On Sunday afternoon in Texas, Blue Jay fans got to watch a modern revenge plot played out. By now, even the most die hard Raptor fans must know that while the Raptors were blowing out the Miami Heat on Sunday (to continue the most successful NBA season this city has ever seen), the Jays were involved in a dramatic series of events that was eight months in the making. It all started with the Texas Rangers atoning (in their minds) for the disrespect shown to them by Jose Bautista in last year’s playoffs. There were batters getting thrown at, fielders getting charged at, punches being thrown. Who were the winners of Sunday’s battle? Who were the losers? Who was right and who was wrong? Let’s break it all down.
It all started with ‘the bat flip’. Anyone who has followed the Blue Jays or owns a television in Toronto knows what I’m referring to. It was one of the defining moments in Toronto sports history. It had all the elements of a great moment. The team had not been to the playoffs in over 2 decades. They had just come back to tie the series after nearly being eliminated. It was late in the deciding game and they were trying to come back after falling behind due to a fluke play that threatened to end their season. The man at the plate was the team’s most recognizable star, a player that the Jays plucked from obscurity and who had become a superstar.
This was no ordinary home run. The moment deserved a celebration. The weight of the city’s expectations and hopes had just been lifted off their shoulders with one swing of the bat. The reaction was a natural one to Jose Bautista. A flip of the bat. He had triumphed. The city rejoiced.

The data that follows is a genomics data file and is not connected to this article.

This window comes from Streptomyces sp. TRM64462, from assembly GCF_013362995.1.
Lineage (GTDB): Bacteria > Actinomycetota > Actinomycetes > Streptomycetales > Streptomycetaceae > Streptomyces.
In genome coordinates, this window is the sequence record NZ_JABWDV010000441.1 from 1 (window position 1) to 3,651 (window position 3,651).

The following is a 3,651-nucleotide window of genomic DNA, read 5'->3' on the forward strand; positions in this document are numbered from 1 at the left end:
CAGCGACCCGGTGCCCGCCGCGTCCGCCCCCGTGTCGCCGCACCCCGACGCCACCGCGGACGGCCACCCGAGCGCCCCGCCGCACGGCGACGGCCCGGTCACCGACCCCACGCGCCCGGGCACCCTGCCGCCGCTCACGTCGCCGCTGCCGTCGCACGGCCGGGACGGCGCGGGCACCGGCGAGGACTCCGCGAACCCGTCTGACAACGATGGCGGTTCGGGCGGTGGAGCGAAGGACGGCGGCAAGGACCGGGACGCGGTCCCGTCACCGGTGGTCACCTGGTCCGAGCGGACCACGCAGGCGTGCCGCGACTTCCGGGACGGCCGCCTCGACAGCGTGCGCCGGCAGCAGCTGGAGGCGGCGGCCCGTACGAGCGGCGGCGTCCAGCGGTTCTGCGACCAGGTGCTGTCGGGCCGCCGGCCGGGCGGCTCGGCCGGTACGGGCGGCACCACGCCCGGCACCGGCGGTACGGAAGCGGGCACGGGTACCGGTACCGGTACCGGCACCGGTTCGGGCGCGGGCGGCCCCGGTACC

On the other side of the ball were the Texas Rangers. Here was a team that had taken a commanding series lead against a favoured opponent, and now was trying to hang on to a lead late in the deciding game. Suddenly, their team forgot how to play defense for a few minutes, and the game was slipping away. Then came the blast. Their hearts sunk. And they look up to see the other guys seemingly showing them up.
As I have written before, I am a huge fan of the bat flip. I loved every minute of it, and I totally understand that it was a natural reaction to such a huge play. I don’t believe Bautista was trying to show up the Rangers or Sam Dyson (the pitcher). He was simply reacting in the moment to what was the most important home run of his career. I know that baseball has a ‘code’ that says to not show up your opponent. And while I’m more of an old school fan than most, I am also a fan of a lot of sports where the equivalent of the bat flip would be considered a subdued celebration.